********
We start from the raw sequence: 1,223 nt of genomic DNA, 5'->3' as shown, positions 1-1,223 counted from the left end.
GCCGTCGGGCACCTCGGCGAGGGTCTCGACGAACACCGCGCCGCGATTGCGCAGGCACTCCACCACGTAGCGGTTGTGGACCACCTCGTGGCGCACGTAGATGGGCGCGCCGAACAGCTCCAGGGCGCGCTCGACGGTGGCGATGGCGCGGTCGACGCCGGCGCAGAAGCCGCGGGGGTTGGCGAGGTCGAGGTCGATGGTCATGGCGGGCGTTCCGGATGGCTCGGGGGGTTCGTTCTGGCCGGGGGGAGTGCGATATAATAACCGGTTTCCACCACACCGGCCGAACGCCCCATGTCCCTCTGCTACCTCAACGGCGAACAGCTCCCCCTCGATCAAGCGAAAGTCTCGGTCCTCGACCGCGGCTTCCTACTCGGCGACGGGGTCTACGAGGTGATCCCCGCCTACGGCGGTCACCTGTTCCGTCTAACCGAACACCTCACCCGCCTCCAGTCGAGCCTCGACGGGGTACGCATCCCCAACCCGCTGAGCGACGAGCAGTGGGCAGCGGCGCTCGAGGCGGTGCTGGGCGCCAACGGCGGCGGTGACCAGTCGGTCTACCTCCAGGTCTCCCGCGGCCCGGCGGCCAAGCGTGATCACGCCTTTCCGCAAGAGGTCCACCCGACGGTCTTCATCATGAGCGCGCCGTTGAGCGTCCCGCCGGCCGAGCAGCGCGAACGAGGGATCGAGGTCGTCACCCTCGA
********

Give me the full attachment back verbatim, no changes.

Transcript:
We start from the raw sequence: 1,223 nt of genomic DNA, 5'->3' as shown, positions 1-1,223 counted from the left end.
GCCGTCGGGCACCTCGGCGAGGGTCTCGACGAACACCGCGCCGCGATTGCGCAGGCACTCCACCACGTAGCGGTTGTGGACCACCTCGTGGCGCACGTAGATGGGCGCGCCGAACAGCTCCAGGGCGCGCTCGACGGTGGCGATGGCGCGGTCGACGCCGGCGCAGAAGCCGCGGGGGTTGGCGAGGTCGAGGTCGATGGTCATGGCGGGCGTTCCGGATGGCTCGGGGGGTTCGTTCTGGCCGGGGGGAGTGCGATATAATAACCGGTTTCCACCACACCGGCCGAACGCCCCATGTCCCTCTGCTACCTCAACGGCGAACAGCTCCCCCTCGATCAAGCGAAAGTCTCGGTCCTCGACCGCGGCTTCCTACTCGGCGACGGGGTCTACGAGGTGATCCCCGCCTACGGCGGTCACCTGTTCCGTCTAACCGAACACCTCACCCGCCTCCAGTCGAGCCTCGACGGGGTACGCATCCCCAACCCGCTGAGCGACGAGCAGTGGGCAGCGGCGCTCGAGGCGGTGCTGGGCGCCAACGGCGGCGGTGACCAGTCGGTCTACCTCCAGGTCTCCCGCGGCCCGGCGGCCAAGCGTGATCACGCCTTTCCGCAAGAGGTCCACCCGACGGTCTTCATCATGAGCGCGCCGTTGAGCGTCCCGCCGGCCGAGCAGCGCGAACGAGGGATCGAGGTCGTCACCCTCGA